It is frequently stated that this recession was the result of bankers’ and Wall St. greed. Greed is often merely taking advantage of money-making opportunities.  It was not Wall St. greed, but legislators’ desires to appease supporters and foolish sentimentality that caused them to approve legislation to pressure the banks to make loans to unqualified borrowers. CRA was given teeth by Pres. George Herbert Walker Bush in 1989 in legislation that required the administrators of the CRA to rank banks on their lending activities and to deny banks the right to open branches or to buy other banks if they are rated low. Pres. Bill Clinton required banks to show the numbers of loans they made in their neighborhoods. And Congress made “blackmail” by neighborhood activists’ legal by providing for public hearings on the ratings. If there were no pay-offs, you can be sure the neighborhood activists would find grounds to challenge the banks.

Many journalists, public officials, and economists claim that the Community Reinvestment Act had nothing to do with the current recession; it was the banks and Wall Street greed that produced the recession. The CRA was amended during every administration. The rapid expansion of mortgages did not begin until the 90s. Once the banks in response to CRA pressures reduced their standards for collateral, etc., and Fannie Mae and Freddie Mac came to be seen as likely guarantors of mortgages, even those with poor collateral, the impression gained currency that the U.S. government stood behind those mortgages. The trillions of mortgages created to finance the housing bubble had to have a secondary market and that is what Wall Street provided. Once those markets were created, banks and other mortgage lenders began to compete to make loans easier to obtain, requiring less and less in the way of collateral, proof of value and causing standards to keep falling. The bubble was the inevitable consequence of government telling private banks how to lend and making it easy for nearly anyone to get a mortgage that he, she, or they could not afford once housing prices stabilized and began to fall.

The role of the Federal Reserve in this fiasco needs to be examined. Under the original bill it was the responsible administrator of the CRA. Then control passed to a group of other agencies including the Fed, the Office of Thrift Supervision, the FDIC, and the Comptroller of the Currency. But others had inputs. In a March, 2007 speech, Mr. Bernanke summarized the research evaluating the effects, benefits, and costs of the CRA. The loans made by banks under the CRA were barely profitable. At least one benefit-cost study concluded the costs to the banks exceeded the benefits and that did not include the costs to the government of administering the program and the undeserved enrichment of groups like ACORN and other leftwing organizations. In any case, two years later there can be no doubt. The lending policies of the banks created the worst financial crisis experienced since the depression. In our view, the CRA was wrong in conception as an unjustified intrusion in the private sector, produced no net benefits, and rewarded America’s domestic enemies.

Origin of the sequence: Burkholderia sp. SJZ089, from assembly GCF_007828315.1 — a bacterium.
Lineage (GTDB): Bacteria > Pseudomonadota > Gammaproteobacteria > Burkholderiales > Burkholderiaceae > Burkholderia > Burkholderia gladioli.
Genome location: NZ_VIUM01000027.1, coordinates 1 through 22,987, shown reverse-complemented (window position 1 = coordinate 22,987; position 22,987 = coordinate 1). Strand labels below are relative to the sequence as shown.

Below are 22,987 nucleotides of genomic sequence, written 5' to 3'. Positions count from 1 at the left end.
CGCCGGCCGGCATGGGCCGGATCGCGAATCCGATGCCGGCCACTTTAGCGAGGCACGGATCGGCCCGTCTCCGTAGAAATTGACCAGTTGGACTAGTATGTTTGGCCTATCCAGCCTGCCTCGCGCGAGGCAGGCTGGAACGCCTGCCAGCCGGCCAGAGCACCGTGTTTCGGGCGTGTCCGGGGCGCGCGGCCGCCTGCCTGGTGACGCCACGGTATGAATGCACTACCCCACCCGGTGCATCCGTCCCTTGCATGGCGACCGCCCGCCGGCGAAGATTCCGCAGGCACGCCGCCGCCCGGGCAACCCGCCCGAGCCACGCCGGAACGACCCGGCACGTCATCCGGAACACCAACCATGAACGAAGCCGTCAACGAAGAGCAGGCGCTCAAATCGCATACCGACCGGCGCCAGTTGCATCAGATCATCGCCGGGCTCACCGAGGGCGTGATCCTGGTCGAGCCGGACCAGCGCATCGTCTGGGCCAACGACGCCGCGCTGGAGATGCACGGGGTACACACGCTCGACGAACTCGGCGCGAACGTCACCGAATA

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  • [An] extensive argument for balanced trade, and a program to achieve balanced trade is presented in Trading Away Our Future, by Raymond Richman, Howard Richman and Jesse Richman. “A minimum standard for ensuring that trade does benefit all is that trade should be relatively in balance.” [Balanced Trade entry]

    Journal of Economic Literature:

  • [Trading Away Our Future] Examines the costs and benefits of U.S. trade and tax policies. Discusses why trade deficits matter; root of the trade deficit; the “ostrich” and “eagles” attitudes; how to balance trade; taxation of capital gains; the real estate tax; the corporate income tax; solving the low savings problem; how to protect one’s assets; and a program for a strong America....

    Atlantic Economic Journal:

  • In Trading Away Our Future   Richman ... advocates the immediate adoption of a set of public policy proposal designed to reduce the trade deficit and increase domestic savings.... the set of public policy proposals is a wake-up call... [February 17, 2009 review by T.H. Cate]